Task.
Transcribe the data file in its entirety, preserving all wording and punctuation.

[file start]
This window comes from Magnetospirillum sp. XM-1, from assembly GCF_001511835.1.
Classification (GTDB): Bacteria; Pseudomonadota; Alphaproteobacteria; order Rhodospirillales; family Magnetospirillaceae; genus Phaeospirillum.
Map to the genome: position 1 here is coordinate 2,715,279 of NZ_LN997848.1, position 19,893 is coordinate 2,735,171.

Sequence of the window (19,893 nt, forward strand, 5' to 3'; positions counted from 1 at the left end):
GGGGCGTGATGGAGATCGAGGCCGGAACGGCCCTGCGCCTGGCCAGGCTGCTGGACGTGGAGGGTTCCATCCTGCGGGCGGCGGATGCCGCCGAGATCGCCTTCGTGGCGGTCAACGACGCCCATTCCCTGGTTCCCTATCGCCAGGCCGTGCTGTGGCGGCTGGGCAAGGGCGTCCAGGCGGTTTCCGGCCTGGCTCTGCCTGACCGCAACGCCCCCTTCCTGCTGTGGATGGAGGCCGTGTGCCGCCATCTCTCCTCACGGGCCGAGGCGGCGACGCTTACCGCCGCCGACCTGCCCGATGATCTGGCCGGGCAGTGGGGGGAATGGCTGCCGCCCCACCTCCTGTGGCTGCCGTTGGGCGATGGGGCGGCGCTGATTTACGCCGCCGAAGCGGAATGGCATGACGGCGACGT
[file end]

This window comes from Magnetospirillum sp. XM-1, from assembly GCF_001511835.1.
Classification (GTDB): Bacteria; Pseudomonadota; Alphaproteobacteria; order Rhodospirillales; family Magnetospirillaceae; genus Phaeospirillum.
Map to the genome: position 1 here is coordinate 2,715,279 of NZ_LN997848.1, position 19,893 is coordinate 2,735,171.

Sequence of the window (19,893 nt, forward strand, 5' to 3'; positions counted from 1 at the left end):
GGGGCGTGATGGAGATCGAGGCCGGAACGGCCCTGCGCCTGGCCAGGCTGCTGGACGTGGAGGGTTCCATCCTGCGGGCGGCGGATGCCGCCGAGATCGCCTTCGTGGCGGTCAACGACGCCCATTCCCTGGTTCCCTATCGCCAGGCCGTGCTGTGGCGGCTGGGCAAGGGCGTCCAGGCGGTTTCCGGCCTGGCTCTGCCTGACCGCAACGCCCCCTTCCTGCTGTGGATGGAGGCCGTGTGCCGCCATCTCTCCTCACGGGCCGAGGCGGCGACGCTTACCGCCGCCGACCTGCCCGATGATCTGGCCGGGCAGTGGGGGGAATGGCTGCCGCCCCACCTCCTGTGGCTGCCGTTGGGCGATGGGGCGGCGCTGATTTACGCCGCCGAAGCGGAATGGCATGACGGCGACGT